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Rather than the screens, sensors, microchips and Big Data typically employed by Smart City designers, Daan Roosegaarde works with a more fanciful tool kit: smog-eating machines, light-emitting plankton and solar-sensitive paint.
“When we talk about innovation today, it’s screen-based, but Smart City is not about another app or microchip,” said Mr. Roosegaarde, whose design firm, Studio Roosegaarde, is based in Rotterdam in the Netherlands. “Big Data is important, but things can go wrong if we only focus on technology and forget to connect with people and to connect people with their environment.”
It is that sort of philosophy that led Mr. Roosegaarde and his partners to create the Smog Free Tower, the world’s first outdoor air cleaner. Just 23 feet tall, it looks like a miniature chrome-latticed skyscraper. But inside, a powerful vacuum uses ionization technology to suck up smog, filter out the dangerous particles and release purified air. Mr. Roosegaarde contends that in 36 hours it can eliminate 70 to 80 percent of the impurities in the air from an area the size of a football stadium.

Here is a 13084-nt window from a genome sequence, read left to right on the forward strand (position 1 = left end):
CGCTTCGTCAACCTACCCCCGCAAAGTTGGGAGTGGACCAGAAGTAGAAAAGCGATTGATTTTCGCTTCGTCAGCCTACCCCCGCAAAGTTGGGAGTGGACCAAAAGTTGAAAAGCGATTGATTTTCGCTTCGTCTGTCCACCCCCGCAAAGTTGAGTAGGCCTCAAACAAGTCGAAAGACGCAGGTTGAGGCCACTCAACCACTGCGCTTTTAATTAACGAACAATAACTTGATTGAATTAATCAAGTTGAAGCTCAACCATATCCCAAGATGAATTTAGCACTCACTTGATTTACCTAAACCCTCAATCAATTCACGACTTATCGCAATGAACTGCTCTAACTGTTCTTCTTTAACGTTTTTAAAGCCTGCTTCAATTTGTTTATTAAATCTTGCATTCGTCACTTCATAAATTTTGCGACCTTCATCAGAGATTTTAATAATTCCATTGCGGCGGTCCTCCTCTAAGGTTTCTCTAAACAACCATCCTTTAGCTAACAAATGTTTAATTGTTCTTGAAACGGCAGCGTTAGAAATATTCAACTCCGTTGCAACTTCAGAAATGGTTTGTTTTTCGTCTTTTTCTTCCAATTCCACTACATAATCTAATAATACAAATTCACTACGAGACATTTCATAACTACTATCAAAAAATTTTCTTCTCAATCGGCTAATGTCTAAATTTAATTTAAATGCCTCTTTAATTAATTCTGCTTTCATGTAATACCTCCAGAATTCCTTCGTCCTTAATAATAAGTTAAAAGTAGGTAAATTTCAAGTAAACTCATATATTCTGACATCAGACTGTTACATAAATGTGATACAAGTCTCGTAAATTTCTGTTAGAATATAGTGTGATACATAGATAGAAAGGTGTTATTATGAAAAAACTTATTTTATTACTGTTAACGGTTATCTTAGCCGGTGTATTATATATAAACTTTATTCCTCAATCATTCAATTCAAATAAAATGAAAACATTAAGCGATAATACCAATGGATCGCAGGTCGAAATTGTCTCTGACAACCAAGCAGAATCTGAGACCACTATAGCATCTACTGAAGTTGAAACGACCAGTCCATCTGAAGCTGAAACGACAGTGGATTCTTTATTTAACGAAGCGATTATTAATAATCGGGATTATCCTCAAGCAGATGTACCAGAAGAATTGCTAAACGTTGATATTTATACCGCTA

The tower was designed by Mr. Roosegaarde, then tested in Rotterdam. But now it is about to take on a much bigger challenge: China’s Ministry of Environmental Protection recently commissioned Mr. Roosegaarde to temporarily install the tower at a public location in Beijing in September to see how well it performs in the catastrophically smoggy air that is choking China’s largest cities. It will then go on a sort of smog-fighting tour, with related educational events, to four other Chinese cities over the next year.
Neither the Chinese nor Mr. Roosegaarde are under the illusion that the tower will make any real difference in China’s overall air quality. […]